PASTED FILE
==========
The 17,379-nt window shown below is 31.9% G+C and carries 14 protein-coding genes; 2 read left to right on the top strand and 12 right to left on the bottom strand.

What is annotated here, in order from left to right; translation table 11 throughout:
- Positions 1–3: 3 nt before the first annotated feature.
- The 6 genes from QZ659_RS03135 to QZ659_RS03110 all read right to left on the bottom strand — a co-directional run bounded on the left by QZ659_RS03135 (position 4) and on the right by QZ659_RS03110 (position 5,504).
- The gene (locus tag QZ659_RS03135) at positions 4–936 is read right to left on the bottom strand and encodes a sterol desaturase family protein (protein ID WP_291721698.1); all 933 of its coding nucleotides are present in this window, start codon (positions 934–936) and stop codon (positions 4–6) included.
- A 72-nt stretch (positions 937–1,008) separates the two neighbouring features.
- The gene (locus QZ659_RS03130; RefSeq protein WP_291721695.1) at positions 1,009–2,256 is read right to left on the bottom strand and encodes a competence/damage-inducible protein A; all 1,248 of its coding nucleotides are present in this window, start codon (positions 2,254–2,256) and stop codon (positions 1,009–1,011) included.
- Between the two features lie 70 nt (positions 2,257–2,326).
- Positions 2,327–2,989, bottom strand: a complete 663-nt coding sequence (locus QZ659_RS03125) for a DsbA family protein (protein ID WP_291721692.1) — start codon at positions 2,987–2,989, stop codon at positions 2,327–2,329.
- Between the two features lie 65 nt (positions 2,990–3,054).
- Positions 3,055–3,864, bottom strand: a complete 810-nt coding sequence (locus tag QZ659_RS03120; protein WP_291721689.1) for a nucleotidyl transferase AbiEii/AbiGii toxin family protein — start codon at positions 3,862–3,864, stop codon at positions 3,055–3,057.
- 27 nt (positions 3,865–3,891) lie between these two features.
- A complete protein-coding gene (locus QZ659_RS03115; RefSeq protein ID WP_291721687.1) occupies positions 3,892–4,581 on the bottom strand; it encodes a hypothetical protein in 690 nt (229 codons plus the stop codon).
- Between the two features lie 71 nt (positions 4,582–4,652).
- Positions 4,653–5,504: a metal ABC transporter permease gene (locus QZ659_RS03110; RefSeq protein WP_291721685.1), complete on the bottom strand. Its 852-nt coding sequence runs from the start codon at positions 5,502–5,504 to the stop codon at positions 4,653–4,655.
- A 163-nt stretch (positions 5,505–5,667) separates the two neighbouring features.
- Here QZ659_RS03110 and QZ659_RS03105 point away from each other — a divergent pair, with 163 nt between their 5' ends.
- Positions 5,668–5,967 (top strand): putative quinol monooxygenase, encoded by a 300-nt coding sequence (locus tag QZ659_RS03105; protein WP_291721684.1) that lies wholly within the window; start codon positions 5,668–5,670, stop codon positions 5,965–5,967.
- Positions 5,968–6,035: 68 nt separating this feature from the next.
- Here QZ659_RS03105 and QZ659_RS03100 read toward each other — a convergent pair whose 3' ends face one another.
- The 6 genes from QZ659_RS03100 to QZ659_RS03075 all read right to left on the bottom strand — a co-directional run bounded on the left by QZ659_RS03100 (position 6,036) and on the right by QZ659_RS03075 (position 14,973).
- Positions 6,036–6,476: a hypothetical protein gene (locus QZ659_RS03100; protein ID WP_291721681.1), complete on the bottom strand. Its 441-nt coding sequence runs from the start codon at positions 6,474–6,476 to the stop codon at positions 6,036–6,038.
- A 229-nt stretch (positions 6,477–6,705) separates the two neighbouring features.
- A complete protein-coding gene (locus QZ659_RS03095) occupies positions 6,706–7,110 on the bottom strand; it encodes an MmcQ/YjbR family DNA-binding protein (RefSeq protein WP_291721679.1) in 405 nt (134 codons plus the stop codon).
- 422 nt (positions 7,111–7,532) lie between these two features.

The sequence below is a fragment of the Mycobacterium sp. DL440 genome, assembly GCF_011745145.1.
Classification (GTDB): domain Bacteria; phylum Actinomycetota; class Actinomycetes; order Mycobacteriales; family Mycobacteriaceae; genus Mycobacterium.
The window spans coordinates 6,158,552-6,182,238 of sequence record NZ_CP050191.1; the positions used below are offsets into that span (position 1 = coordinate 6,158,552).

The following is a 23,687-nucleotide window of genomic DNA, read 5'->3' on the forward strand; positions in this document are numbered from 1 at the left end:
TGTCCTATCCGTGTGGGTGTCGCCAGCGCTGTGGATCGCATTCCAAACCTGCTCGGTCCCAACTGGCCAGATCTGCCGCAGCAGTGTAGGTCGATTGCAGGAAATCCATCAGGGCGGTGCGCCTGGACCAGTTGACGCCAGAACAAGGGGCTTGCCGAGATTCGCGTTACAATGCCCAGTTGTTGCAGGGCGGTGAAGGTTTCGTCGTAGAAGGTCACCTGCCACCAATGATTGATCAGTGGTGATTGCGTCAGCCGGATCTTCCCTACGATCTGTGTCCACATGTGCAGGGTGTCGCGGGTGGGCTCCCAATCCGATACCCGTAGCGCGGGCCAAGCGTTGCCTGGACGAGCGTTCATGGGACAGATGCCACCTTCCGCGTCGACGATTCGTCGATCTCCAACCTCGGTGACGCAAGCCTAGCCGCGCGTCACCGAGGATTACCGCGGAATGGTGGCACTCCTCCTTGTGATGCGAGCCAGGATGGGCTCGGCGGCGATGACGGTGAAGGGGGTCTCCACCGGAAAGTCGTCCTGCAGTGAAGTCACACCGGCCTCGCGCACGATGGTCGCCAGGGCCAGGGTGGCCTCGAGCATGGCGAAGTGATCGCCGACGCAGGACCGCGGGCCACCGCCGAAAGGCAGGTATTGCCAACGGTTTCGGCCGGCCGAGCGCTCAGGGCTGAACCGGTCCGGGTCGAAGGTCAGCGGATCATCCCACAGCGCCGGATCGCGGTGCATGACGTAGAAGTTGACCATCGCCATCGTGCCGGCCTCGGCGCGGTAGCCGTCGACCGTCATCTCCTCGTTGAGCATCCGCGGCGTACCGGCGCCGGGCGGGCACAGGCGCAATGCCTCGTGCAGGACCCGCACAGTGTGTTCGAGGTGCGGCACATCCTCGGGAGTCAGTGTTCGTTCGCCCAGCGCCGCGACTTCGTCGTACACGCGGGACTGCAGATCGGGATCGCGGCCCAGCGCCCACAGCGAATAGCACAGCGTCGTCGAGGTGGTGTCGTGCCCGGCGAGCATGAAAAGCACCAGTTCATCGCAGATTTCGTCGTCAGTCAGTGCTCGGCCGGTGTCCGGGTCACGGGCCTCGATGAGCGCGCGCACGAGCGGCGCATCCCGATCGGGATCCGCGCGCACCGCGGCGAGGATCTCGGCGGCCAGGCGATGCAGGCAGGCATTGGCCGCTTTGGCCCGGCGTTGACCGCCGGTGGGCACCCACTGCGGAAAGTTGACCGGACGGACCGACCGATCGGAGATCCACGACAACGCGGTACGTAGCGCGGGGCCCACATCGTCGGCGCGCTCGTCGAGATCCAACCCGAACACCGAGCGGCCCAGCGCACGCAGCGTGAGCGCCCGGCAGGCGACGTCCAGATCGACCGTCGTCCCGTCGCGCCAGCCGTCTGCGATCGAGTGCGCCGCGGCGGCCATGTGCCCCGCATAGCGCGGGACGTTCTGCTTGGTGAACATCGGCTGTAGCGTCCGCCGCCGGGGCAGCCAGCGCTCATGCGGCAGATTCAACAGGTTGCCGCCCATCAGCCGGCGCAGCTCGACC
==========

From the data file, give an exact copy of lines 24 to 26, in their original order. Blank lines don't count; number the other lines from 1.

- A complete protein-coding gene (locus QZ659_RS03095) occupies positions 6,706–7,110 on the bottom strand; it encodes an MmcQ/YjbR family DNA-binding protein (RefSeq protein WP_291721679.1) in 405 nt (134 codons plus the stop codon).
- 422 nt (positions 7,111–7,532) lie between these two features.

The sequence below is a fragment of the Mycobacterium sp. DL440 genome, assembly GCF_011745145.1.